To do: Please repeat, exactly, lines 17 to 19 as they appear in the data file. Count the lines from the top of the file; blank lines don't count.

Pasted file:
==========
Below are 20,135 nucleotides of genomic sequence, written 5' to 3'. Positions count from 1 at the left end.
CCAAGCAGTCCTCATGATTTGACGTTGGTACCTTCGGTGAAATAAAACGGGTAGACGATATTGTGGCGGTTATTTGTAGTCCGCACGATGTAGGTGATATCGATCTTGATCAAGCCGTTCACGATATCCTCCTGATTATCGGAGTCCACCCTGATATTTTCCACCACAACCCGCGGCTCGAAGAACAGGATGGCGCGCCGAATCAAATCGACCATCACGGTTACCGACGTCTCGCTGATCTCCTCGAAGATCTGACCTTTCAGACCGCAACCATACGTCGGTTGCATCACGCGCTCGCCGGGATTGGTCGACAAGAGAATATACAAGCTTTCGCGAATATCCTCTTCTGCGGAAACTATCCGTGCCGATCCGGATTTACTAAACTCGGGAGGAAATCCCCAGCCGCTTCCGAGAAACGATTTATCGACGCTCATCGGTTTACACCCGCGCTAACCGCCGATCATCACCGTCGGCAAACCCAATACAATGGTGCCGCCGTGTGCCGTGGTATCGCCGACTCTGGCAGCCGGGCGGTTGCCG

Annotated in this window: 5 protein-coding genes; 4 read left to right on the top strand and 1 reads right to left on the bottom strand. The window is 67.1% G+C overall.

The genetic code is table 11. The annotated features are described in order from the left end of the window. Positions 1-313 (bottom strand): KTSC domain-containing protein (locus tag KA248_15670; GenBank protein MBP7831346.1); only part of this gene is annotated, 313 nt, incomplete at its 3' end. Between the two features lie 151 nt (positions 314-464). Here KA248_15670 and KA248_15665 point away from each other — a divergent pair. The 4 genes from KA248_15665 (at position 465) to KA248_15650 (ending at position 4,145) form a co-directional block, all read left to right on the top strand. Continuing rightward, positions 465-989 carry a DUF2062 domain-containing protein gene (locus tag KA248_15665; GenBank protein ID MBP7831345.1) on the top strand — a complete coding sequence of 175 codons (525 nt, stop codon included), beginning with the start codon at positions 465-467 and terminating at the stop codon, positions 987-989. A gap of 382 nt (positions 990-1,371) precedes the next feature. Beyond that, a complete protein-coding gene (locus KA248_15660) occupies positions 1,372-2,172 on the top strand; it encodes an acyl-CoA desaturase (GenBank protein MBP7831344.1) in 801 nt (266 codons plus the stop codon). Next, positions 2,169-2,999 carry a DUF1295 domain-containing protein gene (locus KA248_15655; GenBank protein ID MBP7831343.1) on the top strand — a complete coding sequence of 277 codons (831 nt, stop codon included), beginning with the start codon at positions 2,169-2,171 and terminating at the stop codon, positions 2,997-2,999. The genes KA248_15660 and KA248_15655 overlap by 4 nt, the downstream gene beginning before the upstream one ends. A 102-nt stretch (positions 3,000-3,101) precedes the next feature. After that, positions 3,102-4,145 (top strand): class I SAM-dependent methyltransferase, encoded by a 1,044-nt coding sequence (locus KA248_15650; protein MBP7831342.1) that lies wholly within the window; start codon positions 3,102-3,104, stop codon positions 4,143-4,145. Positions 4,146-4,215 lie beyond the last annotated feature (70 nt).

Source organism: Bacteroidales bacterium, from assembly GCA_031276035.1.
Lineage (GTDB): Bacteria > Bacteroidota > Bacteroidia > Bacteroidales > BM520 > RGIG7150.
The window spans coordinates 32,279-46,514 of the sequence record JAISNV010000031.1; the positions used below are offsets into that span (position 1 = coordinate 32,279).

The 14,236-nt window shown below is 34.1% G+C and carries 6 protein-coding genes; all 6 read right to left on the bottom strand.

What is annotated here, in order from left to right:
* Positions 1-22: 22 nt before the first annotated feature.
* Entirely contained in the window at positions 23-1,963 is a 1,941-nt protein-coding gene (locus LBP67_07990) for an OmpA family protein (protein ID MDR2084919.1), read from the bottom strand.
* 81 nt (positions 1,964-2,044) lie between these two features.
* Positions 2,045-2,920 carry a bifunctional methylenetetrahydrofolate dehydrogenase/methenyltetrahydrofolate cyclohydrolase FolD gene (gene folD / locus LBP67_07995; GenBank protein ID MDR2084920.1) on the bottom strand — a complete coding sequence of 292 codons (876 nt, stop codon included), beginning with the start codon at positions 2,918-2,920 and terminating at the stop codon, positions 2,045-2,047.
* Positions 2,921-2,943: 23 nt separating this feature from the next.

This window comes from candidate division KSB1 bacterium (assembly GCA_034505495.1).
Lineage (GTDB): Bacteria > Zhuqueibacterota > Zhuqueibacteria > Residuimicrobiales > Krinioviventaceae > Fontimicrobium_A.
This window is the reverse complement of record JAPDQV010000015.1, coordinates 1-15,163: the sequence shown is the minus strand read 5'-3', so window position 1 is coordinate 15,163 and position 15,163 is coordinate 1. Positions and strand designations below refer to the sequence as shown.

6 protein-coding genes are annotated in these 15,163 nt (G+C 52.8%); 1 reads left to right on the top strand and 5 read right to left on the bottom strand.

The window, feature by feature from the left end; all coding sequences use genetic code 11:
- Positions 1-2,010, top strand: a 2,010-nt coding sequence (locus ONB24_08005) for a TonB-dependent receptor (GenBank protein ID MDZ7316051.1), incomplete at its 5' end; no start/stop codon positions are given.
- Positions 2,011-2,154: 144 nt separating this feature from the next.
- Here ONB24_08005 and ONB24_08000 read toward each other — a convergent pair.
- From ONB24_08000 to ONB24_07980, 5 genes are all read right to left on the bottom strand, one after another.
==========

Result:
This window is the reverse complement of record JAPDQV010000015.1, coordinates 1-15,163: the sequence shown is the minus strand read 5'-3', so window position 1 is coordinate 15,163 and position 15,163 is coordinate 1. Positions and strand designations below refer to the sequence as shown.

6 protein-coding genes are annotated in these 15,163 nt (G+C 52.8%); 1 reads left to right on the top strand and 5 read right to left on the bottom strand.

The window, feature by feature from the left end; all coding sequences use genetic code 11: